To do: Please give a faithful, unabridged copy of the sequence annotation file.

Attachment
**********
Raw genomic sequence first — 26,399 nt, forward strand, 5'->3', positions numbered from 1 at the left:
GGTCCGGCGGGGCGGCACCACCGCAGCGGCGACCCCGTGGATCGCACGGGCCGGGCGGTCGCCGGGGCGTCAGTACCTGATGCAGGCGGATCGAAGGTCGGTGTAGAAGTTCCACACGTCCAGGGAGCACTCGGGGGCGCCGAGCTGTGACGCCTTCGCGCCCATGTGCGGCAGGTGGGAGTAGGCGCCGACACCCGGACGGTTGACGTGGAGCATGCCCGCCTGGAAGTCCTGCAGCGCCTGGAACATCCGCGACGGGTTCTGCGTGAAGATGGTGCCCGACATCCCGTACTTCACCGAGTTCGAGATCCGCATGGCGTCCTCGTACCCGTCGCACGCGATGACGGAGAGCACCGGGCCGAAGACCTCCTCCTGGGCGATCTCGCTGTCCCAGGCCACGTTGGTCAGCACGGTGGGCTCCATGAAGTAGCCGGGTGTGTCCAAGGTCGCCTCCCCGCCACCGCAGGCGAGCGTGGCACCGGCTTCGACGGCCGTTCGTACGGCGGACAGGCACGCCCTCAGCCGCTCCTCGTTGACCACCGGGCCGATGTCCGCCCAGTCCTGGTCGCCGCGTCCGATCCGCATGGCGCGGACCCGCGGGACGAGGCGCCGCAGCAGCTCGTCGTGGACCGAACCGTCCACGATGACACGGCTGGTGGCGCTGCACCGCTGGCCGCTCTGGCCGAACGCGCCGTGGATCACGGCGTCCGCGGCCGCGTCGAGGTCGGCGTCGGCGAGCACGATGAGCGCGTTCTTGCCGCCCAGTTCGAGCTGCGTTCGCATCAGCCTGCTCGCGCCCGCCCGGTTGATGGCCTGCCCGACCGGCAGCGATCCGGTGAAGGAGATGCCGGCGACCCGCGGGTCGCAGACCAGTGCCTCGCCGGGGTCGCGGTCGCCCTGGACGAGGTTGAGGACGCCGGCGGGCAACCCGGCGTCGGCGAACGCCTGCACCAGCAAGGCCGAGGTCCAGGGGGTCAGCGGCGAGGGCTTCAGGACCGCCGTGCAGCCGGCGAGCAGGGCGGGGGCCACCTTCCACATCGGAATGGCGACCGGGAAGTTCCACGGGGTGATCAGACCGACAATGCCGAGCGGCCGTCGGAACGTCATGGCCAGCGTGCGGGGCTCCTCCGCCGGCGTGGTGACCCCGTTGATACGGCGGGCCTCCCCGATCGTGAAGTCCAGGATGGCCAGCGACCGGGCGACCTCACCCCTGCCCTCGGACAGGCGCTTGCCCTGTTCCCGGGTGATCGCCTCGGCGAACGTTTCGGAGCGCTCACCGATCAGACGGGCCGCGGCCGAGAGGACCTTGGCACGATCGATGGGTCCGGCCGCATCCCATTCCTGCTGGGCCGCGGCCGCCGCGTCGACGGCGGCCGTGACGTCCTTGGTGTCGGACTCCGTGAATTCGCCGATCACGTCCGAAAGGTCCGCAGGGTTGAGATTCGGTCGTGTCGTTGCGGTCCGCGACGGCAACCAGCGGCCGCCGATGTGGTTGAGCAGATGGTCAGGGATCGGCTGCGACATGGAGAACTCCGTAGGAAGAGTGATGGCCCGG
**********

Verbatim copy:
Raw genomic sequence first — 26,399 nt, forward strand, 5'->3', positions numbered from 1 at the left:
GGTCCGGCGGGGCGGCACCACCGCAGCGGCGACCCCGTGGATCGCACGGGCCGGGCGGTCGCCGGGGCGTCAGTACCTGATGCAGGCGGATCGAAGGTCGGTGTAGAAGTTCCACACGTCCAGGGAGCACTCGGGGGCGCCGAGCTGTGACGCCTTCGCGCCCATGTGCGGCAGGTGGGAGTAGGCGCCGACACCCGGACGGTTGACGTGGAGCATGCCCGCCTGGAAGTCCTGCAGCGCCTGGAACATCCGCGACGGGTTCTGCGTGAAGATGGTGCCCGACATCCCGTACTTCACCGAGTTCGAGATCCGCATGGCGTCCTCGTACCCGTCGCACGCGATGACGGAGAGCACCGGGCCGAAGACCTCCTCCTGGGCGATCTCGCTGTCCCAGGCCACGTTGGTCAGCACGGTGGGCTCCATGAAGTAGCCGGGTGTGTCCAAGGTCGCCTCCCCGCCACCGCAGGCGAGCGTGGCACCGGCTTCGACGGCCGTTCGTACGGCGGACAGGCACGCCCTCAGCCGCTCCTCGTTGACCACCGGGCCGATGTCCGCCCAGTCCTGGTCGCCGCGTCCGATCCGCATGGCGCGGACCCGCGGGACGAGGCGCCGCAGCAGCTCGTCGTGGACCGAACCGTCCACGATGACACGGCTGGTGGCGCTGCACCGCTGGCCGCTCTGGCCGAACGCGCCGTGGATCACGGCGTCCGCGGCCGCGTCGAGGTCGGCGTCGGCGAGCACGATGAGCGCGTTCTTGCCGCCCAGTTCGAGCTGCGTTCGCATCAGCCTGCTCGCGCCCGCCCGGTTGATGGCCTGCCCGACCGGCAGCGATCCGGTGAAGGAGATGCCGGCGACCCGCGGGTCGCAGACCAGTGCCTCGCCGGGGTCGCGGTCGCCCTGGACGAGGTTGAGGACGCCGGCGGGCAACCCGGCGTCGGCGAACGCCTGCACCAGCAAGGCCGAGGTCCAGGGGGTCAGCGGCGAGGGCTTCAGGACCGCCGTGCAGCCGGCGAGCAGGGCGGGGGCCACCTTCCACATCGGAATGGCGACCGGGAAGTTCCACGGGGTGATCAGACCGACAATGCCGAGCGGCCGTCGGAACGTCATGGCCAGCGTGCGGGGCTCCTCCGCCGGCGTGGTGACCCCGTTGATACGGCGGGCCTCCCCGATCGTGAAGTCCAGGATGGCCAGCGACCGGGCGACCTCACCCCTGCCCTCGGACAGGCGCTTGCCCTGTTCCCGGGTGATCGCCTCGGCGAACGTTTCGGAGCGCTCACCGATCAGACGGGCCGCGGCCGAGAGGACCTTGGCACGATCGATGGGTCCGGCCGCATCCCATTCCTGCTGGGCCGCGGCCGCCGCGTCGACGGCGGCCGTGACGTCCTTGGTGTCGGACTCCGTGAATTCGCCGATCACGTCCGAAAGGTCCGCAGGGTTGAGATTCGGTCGTGTCGTTGCGGTCCGCGACGGCAACCAGCGGCCGCCGATGTGGTTGAGCAGATGGTCAGGGATCGGCTGCGACATGGAGAACTCCGTAGGAAGAGTGATGGCCCGG